James Hutton, a physician-farmer and one of the founders of the science of geology, wrote in 1788, “The result, therefore, of our present inquiry is, that we find no vestige of a beginning, — no prospect of an end.” Although this may now sound like an overstatement, it nicely expresses the tremendous intellectual leap required when geologic time was finally and forever severed from the artificial limits imposed by the length of the human lifetime.By the mid- to late 1800s, geologists, physicists, and chemists were searching for ways to quantify the age of the Earth.Using fossils as guides, they began to piece together a crude history of Earth, but it was an imperfect history.After all, the ever-changing Earth rarely left a complete geological record.giving an age for the Solar System and an upper limit for the age of Earth.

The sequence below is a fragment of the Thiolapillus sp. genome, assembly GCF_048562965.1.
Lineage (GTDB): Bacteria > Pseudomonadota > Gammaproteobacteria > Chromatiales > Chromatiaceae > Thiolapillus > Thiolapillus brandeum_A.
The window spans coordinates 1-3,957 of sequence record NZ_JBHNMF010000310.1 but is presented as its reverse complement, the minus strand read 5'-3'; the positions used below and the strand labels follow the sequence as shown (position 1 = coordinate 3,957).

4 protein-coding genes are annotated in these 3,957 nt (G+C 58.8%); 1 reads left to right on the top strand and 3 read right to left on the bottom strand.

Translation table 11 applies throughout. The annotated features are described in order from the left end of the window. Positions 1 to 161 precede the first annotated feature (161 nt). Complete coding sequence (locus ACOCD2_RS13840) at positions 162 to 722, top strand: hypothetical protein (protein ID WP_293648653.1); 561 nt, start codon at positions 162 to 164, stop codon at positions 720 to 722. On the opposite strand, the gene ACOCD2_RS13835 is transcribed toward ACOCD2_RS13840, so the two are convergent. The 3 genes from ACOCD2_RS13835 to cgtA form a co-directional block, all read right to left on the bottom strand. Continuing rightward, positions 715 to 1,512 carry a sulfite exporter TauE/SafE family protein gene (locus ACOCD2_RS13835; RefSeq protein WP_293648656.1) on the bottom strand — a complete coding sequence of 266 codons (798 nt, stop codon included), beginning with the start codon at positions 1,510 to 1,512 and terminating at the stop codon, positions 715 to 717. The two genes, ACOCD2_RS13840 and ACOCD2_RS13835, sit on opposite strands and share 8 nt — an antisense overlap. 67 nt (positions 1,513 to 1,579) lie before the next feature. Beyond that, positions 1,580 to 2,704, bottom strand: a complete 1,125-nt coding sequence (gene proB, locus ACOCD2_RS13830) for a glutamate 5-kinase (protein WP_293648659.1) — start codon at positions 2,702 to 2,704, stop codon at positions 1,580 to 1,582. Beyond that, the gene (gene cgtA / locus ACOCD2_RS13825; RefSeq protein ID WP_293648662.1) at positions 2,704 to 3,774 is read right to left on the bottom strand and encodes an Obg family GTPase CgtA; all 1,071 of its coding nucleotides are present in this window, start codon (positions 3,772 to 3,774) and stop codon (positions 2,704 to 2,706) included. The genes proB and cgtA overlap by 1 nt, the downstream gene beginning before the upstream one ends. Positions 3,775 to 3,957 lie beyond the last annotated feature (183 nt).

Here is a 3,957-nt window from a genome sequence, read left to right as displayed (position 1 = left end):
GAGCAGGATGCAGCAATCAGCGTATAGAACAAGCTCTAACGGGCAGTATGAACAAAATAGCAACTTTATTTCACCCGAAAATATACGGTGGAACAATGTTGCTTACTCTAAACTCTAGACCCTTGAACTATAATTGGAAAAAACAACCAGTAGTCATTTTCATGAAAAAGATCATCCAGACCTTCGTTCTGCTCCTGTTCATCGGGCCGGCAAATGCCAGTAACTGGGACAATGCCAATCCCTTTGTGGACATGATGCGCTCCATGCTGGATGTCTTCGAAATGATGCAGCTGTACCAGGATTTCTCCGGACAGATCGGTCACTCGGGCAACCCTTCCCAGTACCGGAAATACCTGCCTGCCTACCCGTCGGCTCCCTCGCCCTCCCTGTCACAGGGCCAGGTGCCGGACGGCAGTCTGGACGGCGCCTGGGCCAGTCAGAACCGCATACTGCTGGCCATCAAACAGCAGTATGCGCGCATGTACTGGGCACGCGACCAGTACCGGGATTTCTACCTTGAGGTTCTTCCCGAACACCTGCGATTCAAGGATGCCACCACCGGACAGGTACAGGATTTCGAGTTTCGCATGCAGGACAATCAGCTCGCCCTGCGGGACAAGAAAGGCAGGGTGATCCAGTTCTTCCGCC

He is presently employed in the Space & Atmospheric Sciences Group at the Los Alamos National Laboratory.
Wiens has a Ph D in Physics, with a minor in Geology.
His Ph D thesis was on isotope ratios in meteorites, including surface exposure dating.
Before then, the Bible had provided the only estimate for the age of the world: about 6,000 years, with Genesis as the history book.
Hutton's theories were short on evidence at first, but by 1830 most scientists concurred that Noah's ark was more allegory than reality as they documented geological layering.